M. Night Shyamalan is capable of greatness. We’ve seen in before with some of his earlier hits, namely 1999’s The Sixth Sense and 2002’s Signs. Even Unbreakable and The Village were pretty intriguing. So every time Shyamalan releases a new film, I’m filled with a sense of hope that this will be the film that rights the ship. So does Knock at the Cabin deliver that hope? Before I answer that, let me set the stage.
Knock at the Cabin is loosely based 2018 novel The Cabin at the End of the World by Paul G. Tremblay. It tells the story of a young gay couple, Eric and Andrew, and their adopted daughter, Wen, who go on vacation to a remote cabin. However, things take a turn for the worst early in the film when the family is taken hostage by four armed strangers who have an unthinkable ask of the family. The couple must either sacrifice one of their lives or their child’s life to stop the apocalypse.
Knock at the Cabin Movie Trailer
Knock at the Cabin Movie Review: What I Did and Didn’t Like
The film starts off with a promising premise. And there’s no shortage of tense and well-acted moments. But, as the story goes on, it quickly falls apart with its implausible climaxes. The main issue here is the script.
Knock at the Cabin plays out differently from the book in some major ways, which, to be fair, I’ve not read. However, it’s a miss for me. The story feels wild and far-fetched. And had the film gone in a different direction (or had a twist at all), I might have had a different reaction.
My main issue is it’s not grounded in any reality, nor is it believable in any way, especially not as a psychological thriller. Why was this couple chosen to have the weight of the world placed on their shoulders? Sure, we get a handful of flashbacks to Eric and Andrew’s life together, including their adoption of Wen. Still, none of this context explains why everything is happening and why this family was chosen.
My initial interpretation of where the film was going…
My interpretation for most of the film was that there was a bigger message that Shyamalan was trying to convey. With every decision the family doesn’t make, a part of humanity dies. As the family sits (tied up) in disbelief of the narrative that they’re being fed, I thought that maybe this was an analogy for how we’re treating one another and how we’re treating our planet.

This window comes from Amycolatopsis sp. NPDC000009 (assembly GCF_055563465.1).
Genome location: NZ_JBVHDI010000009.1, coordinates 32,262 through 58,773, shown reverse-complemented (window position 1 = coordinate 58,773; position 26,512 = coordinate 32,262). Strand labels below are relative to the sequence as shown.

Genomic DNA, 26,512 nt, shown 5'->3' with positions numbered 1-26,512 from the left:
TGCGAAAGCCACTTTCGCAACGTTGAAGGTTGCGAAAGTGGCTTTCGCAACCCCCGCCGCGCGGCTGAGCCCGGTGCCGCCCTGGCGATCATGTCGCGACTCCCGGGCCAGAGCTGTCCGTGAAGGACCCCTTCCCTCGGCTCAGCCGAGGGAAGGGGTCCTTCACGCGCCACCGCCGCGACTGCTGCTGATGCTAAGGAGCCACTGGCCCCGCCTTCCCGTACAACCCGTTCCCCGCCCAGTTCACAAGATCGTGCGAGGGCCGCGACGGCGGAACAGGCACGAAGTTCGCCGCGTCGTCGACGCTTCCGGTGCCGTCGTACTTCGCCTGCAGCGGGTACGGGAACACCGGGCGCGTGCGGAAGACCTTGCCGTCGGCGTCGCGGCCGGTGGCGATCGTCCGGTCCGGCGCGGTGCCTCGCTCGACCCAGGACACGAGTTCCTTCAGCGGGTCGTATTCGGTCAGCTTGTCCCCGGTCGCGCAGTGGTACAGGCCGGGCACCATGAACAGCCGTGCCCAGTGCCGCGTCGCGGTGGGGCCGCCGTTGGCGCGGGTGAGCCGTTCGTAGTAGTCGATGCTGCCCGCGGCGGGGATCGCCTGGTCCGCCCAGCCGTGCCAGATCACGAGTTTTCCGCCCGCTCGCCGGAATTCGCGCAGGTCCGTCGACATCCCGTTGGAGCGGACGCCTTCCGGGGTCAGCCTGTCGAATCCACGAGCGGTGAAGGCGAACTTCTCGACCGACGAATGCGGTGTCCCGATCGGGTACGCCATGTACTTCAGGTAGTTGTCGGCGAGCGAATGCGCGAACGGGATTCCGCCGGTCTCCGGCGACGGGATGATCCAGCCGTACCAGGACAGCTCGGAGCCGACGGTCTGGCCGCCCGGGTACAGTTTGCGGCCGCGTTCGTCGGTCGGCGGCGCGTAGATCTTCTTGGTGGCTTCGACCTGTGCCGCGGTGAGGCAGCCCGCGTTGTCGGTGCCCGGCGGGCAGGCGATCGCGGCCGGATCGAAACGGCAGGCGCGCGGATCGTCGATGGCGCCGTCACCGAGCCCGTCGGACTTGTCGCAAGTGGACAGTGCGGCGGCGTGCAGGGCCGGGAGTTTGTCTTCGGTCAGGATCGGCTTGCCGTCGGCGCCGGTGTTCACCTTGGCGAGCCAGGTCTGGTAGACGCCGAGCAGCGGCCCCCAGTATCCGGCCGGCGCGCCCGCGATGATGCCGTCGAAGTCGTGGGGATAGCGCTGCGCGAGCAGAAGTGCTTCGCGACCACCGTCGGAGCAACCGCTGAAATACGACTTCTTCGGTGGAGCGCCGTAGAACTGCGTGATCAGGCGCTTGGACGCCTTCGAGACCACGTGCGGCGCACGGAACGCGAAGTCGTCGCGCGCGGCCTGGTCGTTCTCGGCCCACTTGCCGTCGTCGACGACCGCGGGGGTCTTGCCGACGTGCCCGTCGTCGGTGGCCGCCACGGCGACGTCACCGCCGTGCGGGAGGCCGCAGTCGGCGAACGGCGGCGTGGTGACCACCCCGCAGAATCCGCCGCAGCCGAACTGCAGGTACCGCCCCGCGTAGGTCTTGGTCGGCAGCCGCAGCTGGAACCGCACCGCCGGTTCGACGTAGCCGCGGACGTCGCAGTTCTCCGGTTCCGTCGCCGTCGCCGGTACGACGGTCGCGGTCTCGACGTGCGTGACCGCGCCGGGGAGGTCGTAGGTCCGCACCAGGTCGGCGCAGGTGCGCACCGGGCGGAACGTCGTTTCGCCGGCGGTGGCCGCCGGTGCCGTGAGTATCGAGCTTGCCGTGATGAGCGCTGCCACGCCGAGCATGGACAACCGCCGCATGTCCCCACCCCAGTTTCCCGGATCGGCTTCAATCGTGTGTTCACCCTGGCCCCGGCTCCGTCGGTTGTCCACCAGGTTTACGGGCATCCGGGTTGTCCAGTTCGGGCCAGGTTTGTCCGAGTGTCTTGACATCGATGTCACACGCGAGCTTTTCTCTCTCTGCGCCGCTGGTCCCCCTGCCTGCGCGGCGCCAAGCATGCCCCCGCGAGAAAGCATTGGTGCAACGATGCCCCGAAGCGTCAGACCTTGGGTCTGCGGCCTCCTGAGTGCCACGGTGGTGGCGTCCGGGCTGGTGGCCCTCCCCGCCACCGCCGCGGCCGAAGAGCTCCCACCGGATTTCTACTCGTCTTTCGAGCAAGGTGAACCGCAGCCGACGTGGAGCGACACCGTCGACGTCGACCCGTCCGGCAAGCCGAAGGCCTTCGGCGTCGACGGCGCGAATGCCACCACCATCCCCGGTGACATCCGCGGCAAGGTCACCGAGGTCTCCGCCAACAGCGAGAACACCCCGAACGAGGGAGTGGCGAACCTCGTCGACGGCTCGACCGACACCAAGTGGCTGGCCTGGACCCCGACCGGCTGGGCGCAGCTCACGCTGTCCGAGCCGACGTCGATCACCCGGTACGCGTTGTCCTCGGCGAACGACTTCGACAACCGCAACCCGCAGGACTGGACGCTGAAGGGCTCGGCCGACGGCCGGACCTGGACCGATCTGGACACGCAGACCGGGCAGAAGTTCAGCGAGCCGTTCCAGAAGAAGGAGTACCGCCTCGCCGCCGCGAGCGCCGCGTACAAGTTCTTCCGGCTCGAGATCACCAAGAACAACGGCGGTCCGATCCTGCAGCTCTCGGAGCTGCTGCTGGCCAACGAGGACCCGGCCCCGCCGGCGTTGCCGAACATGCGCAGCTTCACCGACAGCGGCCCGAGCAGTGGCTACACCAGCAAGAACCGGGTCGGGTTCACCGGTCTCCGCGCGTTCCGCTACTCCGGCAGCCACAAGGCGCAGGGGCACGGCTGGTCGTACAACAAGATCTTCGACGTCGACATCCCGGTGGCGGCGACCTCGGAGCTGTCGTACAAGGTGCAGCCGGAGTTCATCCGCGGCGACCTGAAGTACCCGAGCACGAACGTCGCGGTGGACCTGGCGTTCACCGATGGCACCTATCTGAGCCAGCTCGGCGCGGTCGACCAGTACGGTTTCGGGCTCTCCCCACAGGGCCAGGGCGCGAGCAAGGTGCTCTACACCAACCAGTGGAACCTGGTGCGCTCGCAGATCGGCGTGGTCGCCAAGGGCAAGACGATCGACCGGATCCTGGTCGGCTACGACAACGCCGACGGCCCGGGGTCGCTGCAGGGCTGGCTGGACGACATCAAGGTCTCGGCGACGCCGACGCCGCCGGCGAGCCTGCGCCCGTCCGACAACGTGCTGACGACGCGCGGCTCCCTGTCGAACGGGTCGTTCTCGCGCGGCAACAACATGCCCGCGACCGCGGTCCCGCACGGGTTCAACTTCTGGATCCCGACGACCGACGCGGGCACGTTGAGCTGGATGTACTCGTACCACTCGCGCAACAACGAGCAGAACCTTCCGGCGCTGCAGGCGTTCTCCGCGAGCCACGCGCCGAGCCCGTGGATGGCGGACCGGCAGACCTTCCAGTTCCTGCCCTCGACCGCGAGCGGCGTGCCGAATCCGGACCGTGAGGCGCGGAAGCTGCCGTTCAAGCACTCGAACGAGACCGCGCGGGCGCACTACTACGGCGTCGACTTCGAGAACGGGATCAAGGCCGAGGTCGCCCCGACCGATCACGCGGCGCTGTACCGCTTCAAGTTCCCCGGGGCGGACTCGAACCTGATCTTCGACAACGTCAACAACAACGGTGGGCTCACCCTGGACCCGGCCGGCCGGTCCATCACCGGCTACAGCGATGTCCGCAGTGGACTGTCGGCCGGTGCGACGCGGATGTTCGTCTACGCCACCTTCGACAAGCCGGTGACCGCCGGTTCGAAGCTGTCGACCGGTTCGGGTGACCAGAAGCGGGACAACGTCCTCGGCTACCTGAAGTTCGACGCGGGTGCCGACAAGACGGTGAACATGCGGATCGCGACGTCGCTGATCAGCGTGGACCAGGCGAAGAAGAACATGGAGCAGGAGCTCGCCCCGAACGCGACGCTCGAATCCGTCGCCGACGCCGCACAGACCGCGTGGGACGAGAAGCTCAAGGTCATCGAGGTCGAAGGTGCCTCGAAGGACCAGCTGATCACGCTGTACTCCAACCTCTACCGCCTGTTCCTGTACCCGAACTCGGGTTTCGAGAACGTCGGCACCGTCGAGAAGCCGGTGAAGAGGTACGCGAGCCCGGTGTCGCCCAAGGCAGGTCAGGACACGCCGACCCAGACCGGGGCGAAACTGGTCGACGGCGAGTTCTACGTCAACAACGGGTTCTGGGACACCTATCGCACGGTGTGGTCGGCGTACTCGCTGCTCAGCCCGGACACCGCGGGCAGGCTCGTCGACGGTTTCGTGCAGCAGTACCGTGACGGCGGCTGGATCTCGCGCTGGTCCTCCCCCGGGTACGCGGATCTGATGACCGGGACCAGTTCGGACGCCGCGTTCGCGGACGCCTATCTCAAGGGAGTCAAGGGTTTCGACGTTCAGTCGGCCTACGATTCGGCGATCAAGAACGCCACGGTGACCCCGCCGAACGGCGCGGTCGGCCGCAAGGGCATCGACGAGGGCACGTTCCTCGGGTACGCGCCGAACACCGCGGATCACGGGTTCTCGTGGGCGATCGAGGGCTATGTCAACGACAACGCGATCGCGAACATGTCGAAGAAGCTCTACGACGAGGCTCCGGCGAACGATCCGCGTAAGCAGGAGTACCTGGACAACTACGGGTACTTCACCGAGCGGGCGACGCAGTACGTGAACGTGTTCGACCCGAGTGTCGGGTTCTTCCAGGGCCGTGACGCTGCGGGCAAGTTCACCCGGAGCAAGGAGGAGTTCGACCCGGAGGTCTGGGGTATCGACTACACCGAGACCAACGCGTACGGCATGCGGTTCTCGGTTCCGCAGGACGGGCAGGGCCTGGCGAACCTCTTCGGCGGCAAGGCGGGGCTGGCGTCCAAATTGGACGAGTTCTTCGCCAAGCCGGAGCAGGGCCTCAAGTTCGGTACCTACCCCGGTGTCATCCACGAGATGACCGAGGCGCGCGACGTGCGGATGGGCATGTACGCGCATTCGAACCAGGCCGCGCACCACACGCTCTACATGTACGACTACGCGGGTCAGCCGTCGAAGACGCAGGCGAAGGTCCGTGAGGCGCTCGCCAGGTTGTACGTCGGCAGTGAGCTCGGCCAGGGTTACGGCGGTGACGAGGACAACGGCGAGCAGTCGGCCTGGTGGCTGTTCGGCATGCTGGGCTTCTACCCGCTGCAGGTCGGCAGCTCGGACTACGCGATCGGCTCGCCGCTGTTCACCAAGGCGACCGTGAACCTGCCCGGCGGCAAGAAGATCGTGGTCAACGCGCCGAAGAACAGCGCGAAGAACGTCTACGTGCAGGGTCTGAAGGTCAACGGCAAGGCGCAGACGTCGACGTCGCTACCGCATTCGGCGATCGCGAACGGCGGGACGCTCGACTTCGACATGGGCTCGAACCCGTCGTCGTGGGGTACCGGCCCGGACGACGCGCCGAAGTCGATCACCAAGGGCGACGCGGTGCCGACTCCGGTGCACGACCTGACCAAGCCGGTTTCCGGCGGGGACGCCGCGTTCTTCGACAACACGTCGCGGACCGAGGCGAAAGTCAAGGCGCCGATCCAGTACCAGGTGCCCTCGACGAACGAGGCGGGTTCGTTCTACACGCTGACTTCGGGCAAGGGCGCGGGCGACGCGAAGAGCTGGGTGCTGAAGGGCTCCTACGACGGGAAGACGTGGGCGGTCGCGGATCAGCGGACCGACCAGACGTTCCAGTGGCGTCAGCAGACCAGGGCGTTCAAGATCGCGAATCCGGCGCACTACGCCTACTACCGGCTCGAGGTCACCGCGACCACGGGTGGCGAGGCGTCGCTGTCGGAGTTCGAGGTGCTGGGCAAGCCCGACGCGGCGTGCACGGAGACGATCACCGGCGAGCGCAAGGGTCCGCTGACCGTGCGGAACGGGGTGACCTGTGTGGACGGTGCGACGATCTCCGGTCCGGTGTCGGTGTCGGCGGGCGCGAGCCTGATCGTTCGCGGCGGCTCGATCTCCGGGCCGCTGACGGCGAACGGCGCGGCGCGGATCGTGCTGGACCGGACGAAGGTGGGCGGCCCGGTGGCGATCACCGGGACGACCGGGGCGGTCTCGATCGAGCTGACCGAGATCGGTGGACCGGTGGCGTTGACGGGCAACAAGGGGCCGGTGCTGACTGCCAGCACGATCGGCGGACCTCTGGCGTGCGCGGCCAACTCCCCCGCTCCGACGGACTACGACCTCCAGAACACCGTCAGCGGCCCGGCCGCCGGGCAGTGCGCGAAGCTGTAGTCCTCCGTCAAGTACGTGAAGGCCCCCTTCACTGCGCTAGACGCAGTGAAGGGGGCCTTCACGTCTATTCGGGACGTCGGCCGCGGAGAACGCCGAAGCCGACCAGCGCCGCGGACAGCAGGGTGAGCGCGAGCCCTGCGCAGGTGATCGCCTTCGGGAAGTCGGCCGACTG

For example, we’ve all told ourselves before that we alone can’t make a difference in something. And the reality that if everyone thought this way, change would never come. So, by not deciding on significant world issues, perhaps Shyamalan is highlighting that we are, in fact, making a decision.
Halfway through the film, I thought this message felt a little heavy-handed and obvious. But I assumed that how easily some people digest conspiracy theories and fake news would also come into play, somehow rounding out this tale into something that felt more meaningful and impactful.
However, my above take on what the film was trying to say and where it was headed wasn’t correct. And at the end of the 1 hour and 40 minute run time, I was just sitting there, wondering why the film had been made.
Dave Bautista, Jonathan Groff, Ben Aldridge, Nikki Amuka-Bird, Kristen Cui, Abby Quinn, and Rupert Grint all deliver solid performances. In fact, I would go so far as to say that this might be the best performance of Bautista’s career. He’s simply outstanding here.
However, when you’re not buying into the overall narrative, it’s hard to fully buy into the performances, regardless of how good they may be.
Knock at the Cabin is an ultimately unsatisfying experience. Despite an interesting premise and strong performances, the film falls flat in attempts to convince audiences of this implausible narrative.
Knock at the Cabin Movie Review